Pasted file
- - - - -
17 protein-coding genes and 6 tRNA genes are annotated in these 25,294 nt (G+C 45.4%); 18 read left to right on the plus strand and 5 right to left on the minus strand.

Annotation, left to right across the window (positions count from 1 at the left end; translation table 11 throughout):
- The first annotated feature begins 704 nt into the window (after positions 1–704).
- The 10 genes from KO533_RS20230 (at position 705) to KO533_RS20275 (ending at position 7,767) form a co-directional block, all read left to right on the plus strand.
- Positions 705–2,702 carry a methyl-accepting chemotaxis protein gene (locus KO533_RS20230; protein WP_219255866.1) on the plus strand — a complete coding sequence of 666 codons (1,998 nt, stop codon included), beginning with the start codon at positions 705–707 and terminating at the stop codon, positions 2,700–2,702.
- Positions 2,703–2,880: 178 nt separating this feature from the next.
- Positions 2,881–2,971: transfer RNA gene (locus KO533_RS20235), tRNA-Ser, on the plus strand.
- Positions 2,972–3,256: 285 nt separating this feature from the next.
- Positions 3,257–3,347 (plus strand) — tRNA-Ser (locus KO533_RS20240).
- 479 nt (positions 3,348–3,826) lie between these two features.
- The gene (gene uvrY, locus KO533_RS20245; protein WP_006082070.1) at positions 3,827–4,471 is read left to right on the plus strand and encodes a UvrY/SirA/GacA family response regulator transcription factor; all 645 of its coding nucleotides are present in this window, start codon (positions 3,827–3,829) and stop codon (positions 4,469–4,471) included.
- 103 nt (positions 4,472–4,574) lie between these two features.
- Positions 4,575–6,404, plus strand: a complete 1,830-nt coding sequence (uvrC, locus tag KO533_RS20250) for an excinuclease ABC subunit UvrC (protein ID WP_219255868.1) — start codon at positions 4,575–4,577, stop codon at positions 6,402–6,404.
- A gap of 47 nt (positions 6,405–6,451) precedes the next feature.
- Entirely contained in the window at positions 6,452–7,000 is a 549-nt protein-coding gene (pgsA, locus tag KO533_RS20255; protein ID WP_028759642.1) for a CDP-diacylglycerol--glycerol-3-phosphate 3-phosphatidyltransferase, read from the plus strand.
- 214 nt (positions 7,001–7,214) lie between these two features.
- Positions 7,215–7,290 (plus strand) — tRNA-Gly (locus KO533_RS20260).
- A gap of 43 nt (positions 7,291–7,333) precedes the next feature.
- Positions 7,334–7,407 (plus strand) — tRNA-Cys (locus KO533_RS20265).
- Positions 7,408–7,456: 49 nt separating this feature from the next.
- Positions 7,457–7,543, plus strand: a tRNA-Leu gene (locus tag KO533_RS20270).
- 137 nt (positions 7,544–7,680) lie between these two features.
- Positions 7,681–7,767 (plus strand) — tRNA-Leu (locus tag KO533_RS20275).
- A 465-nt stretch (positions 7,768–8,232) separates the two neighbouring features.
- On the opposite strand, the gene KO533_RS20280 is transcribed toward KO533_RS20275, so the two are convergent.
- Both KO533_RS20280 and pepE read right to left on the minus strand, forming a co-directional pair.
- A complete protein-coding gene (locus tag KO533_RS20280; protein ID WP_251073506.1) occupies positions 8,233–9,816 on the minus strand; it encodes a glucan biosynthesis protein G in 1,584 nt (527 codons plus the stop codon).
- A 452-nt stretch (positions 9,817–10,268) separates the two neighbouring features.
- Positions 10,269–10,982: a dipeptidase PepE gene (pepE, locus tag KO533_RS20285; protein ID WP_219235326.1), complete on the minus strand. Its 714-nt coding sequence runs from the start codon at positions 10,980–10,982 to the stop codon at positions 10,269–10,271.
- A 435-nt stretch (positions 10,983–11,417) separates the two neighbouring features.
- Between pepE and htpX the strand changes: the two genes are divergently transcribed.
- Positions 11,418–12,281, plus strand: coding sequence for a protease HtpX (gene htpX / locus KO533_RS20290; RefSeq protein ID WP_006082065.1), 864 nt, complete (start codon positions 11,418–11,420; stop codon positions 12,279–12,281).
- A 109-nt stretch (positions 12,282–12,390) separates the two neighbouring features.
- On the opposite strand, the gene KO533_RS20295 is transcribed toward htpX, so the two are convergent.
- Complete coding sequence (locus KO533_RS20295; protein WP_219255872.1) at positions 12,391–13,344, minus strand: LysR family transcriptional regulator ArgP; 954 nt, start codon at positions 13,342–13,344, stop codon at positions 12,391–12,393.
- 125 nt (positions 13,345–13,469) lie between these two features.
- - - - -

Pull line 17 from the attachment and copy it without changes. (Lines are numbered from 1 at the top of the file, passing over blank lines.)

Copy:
- Positions 7,215–7,290 (plus strand) — tRNA-Gly (locus KO533_RS20260).